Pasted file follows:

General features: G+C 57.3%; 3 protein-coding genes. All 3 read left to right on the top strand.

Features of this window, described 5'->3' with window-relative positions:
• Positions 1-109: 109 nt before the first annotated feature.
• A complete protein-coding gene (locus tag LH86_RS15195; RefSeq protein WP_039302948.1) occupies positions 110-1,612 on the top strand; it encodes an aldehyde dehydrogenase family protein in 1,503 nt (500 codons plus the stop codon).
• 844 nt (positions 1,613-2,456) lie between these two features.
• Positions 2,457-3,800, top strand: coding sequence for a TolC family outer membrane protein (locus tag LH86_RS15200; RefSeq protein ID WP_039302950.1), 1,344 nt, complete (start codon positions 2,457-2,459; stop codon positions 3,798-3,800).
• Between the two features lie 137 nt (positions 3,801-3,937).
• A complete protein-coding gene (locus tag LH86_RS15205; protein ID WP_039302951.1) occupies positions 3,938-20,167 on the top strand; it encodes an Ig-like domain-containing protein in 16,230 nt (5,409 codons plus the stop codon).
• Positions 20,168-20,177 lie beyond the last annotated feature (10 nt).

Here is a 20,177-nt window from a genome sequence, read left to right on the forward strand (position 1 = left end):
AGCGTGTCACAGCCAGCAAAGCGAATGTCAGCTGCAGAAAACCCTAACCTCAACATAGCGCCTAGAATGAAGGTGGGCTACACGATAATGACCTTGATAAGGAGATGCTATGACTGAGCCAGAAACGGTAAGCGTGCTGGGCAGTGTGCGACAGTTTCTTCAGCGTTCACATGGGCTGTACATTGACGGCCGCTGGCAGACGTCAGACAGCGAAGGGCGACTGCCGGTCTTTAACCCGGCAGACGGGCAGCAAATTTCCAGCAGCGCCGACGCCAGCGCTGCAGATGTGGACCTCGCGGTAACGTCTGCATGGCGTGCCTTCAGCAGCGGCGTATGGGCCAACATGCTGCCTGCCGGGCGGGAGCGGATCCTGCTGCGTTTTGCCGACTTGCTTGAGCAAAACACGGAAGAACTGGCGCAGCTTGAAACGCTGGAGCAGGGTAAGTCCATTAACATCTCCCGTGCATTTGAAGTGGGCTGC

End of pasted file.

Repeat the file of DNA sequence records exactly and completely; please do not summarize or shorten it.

General features: G+C 57.3%; 3 protein-coding genes. All 3 read left to right on the top strand.

Features of this window, described 5'->3' with window-relative positions:
• Positions 1-109: 109 nt before the first annotated feature.
• A complete protein-coding gene (locus tag LH86_RS15195; RefSeq protein WP_039302948.1) occupies positions 110-1,612 on the top strand; it encodes an aldehyde dehydrogenase family protein in 1,503 nt (500 codons plus the stop codon).
• 844 nt (positions 1,613-2,456) lie between these two features.
• Positions 2,457-3,800, top strand: coding sequence for a TolC family outer membrane protein (locus tag LH86_RS15200; RefSeq protein ID WP_039302950.1), 1,344 nt, complete (start codon positions 2,457-2,459; stop codon positions 3,798-3,800).
• Between the two features lie 137 nt (positions 3,801-3,937).
• A complete protein-coding gene (locus tag LH86_RS15205; protein ID WP_039302951.1) occupies positions 3,938-20,167 on the top strand; it encodes an Ig-like domain-containing protein in 16,230 nt (5,409 codons plus the stop codon).
• Positions 20,168-20,177 lie beyond the last annotated feature (10 nt).

Here is a 20,177-nt window from a genome sequence, read left to right on the forward strand (position 1 = left end):
AGCGTGTCACAGCCAGCAAAGCGAATGTCAGCTGCAGAAAACCCTAACCTCAACATAGCGCCTAGAATGAAGGTGGGCTACACGATAATGACCTTGATAAGGAGATGCTATGACTGAGCCAGAAACGGTAAGCGTGCTGGGCAGTGTGCGACAGTTTCTTCAGCGTTCACATGGGCTGTACATTGACGGCCGCTGGCAGACGTCAGACAGCGAAGGGCGACTGCCGGTCTTTAACCCGGCAGACGGGCAGCAAATTTCCAGCAGCGCCGACGCCAGCGCTGCAGATGTGGACCTCGCGGTAACGTCTGCATGGCGTGCCTTCAGCAGCGGCGTATGGGCCAACATGCTGCCTGCCGGGCGGGAGCGGATCCTGCTGCGTTTTGCCGACTTGCTTGAGCAAAACACGGAAGAACTGGCGCAGCTTGAAACGCTGGAGCAGGGTAAGTCCATTAACATCTCCCGTGCATTTGAAGTGGGCTGC